Caring for an elderly patient with cancer can be very challenging. Here are some tips to guide you during this difficult journey.
Every loss is painful, whether it is a loss of health, freedom, job, or someone you love. Grieving over these losses is normal, even if the feelings of sorrow last for weeks. However, if this sorrow becomes acute (losing all hope and joy) or chronic (continues for months) it may well be depression.
Caring for the Elderly
Among the elderly, depression is a common problem, made worse by the fact that only a small percentage get the timely help they need. After children, the elderly are the next most sensitive age group that needs care.
In some ways, children and the elderly show many similarities
- It is not very easy to understand what they think or feel, especially when there’s likely to be a generation gap.
- They can be humble and compliant but equally, can become very stubborn at times.
- When they fall ill, their energy levels drop dramatically. (Unlike children though, the elderly take much longer to recover, because their bodily functions have slowed down.)
- They need overall looking-after, which includes their physical, social, emotional and psychological well-being. (Unlike children, the elderly usually have a strong spiritual connect, coupled with lived wisdom … which caregivers often discount or even ignore.)
While depression is a debilitating condition, it is also very subtle. Most family members are lay people who are not trained to recognise or deal with depression … yet, they are the only ones who the elderly look to, for help! This is always a tricky situation.
Recognizing depression starts with recognising the symptoms and knowing how to read these subtle signs, like:
- Sorrow (which is either acute or chronic)
- Fatigue (physical or mental)
- Losing interest in hobbies or other pleasurable pastimes
- Social withdrawal and isolation
- Loss of self-worth (worries about being a burden, feelings of worthlessness, self-loathing)
The main things that family members can keep in mind are:
- Not to be drawn into the ‘gloom’, which the depressed person can project. To the contrary, it helps if the family keeps up a bright and upbeat outlook
- Instead of one care-giver taking on the entire responsibility, it helps if family members take turns and share the load.
- The most important thing is to help the person to ‘make meaning’ from the painful cancer experience. Just being able to talk about it, is helpful and therapeutic. (Most elderly people come from a generation where cancer is regarded as a social taboo, hence they will tend to repress their feelings about it, rather than open up.)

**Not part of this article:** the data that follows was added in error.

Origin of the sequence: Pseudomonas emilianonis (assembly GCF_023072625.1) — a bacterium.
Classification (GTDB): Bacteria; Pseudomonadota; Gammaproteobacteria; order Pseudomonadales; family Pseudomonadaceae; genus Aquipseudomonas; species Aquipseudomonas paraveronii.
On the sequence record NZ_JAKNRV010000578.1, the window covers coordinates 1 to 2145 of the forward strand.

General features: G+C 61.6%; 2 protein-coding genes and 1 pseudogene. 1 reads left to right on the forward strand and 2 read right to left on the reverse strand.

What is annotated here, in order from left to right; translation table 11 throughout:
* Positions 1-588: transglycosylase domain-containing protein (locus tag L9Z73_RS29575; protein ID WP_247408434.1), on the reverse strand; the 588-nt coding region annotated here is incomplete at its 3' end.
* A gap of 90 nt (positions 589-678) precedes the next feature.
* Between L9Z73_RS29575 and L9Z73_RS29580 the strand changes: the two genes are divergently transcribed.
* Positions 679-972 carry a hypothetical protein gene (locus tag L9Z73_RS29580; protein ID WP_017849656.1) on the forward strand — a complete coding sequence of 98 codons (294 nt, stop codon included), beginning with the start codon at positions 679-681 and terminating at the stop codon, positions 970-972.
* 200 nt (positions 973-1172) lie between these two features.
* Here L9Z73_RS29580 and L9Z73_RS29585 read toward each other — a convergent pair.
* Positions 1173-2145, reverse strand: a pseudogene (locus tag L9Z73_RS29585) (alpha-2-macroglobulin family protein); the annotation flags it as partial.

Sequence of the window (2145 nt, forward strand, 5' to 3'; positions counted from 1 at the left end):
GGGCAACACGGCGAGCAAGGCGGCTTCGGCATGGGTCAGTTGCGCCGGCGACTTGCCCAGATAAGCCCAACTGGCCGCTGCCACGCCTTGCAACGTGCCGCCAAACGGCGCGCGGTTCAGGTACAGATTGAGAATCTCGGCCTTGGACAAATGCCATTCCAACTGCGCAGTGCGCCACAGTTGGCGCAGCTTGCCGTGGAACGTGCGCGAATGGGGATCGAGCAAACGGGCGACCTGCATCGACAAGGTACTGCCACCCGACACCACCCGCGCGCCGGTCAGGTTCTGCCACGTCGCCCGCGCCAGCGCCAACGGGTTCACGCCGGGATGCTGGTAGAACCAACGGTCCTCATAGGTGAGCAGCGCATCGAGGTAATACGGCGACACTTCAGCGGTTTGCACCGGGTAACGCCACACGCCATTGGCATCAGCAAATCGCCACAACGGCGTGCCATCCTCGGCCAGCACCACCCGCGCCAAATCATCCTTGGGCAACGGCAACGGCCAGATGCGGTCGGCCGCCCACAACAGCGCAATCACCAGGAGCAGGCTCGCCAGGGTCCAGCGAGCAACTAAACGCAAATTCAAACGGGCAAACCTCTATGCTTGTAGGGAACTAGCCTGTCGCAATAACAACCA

- Focus on ‘quality’ of life by keeping the elderly person actively engaged in activities that they find worthwhile and enjoyable.
Case study – Caring for father-in-law
One such family has been dealing with emotional and mental distress to see their loved one endure cancer. Vineeta Rajeev Rai Choudhary, a housewife and a mother to a 3-year old baby, has been taking care of her father-in-law, who has cancer of the tongue.
Dividing responsibilities with other family members
She became the primary care-giver because her husband Rajeev Rai Choudhary, was working abroad. Vineeta and Rajeev divided the responsibility between themselves. Vineeta focused on providing her father-in-law the physical and emotional support, while Rajeev focused on and taking care of the financial needs of the medical treatments.
Mental and emotional support
Being the only one close to him, Vineeta motivated her father-in-law by making him realize how lucky he was, to have discovered the cancer before it was too late. This was his second occurence of cancer (the first episode was in 1994).
At home, he needed day-and-night help to move around. She engaged a nurse to help clean/ bathe him and generally keep him comfortable and in good spirits. She accompanied her father-in-law on frequent flights from Baroda to Ahmedabad and from Baroda to Mumbai for his radiation treatment in Tata Memorial Hospital. And she had to do all this, while also catering to the needs of her 2 year-old baby!
Today, her father-in-law is in good health and highly appreciates the care and support his daughter-in-law and his son have given him.
Vineeta is a great example of a dedicated care-giver, who provided amazing care without sacrificing her own needs and priorities!
Who is caring for the care-giver?
Care-givers must look after themselves physically and emotionally, while keeping their loved one happy and strong. Successful care-givers reach out and actively seek support for themselves, so that the painful experience can become an opportunity for their own growth.
- Are you a caregiver or know anyone who is? What challenges have you/they faced and what lessons can you share?
- During the difficult journey as a caregiver, how can you take care of yourself?
Written by Wasima Siddiqui, a first year student of Mass Communications from Mt. Carmel College, Bangalore . She found it a great pleasure to work with Cancer Awakens, and describes it as a thought-provoking experience. Thank you Wasima!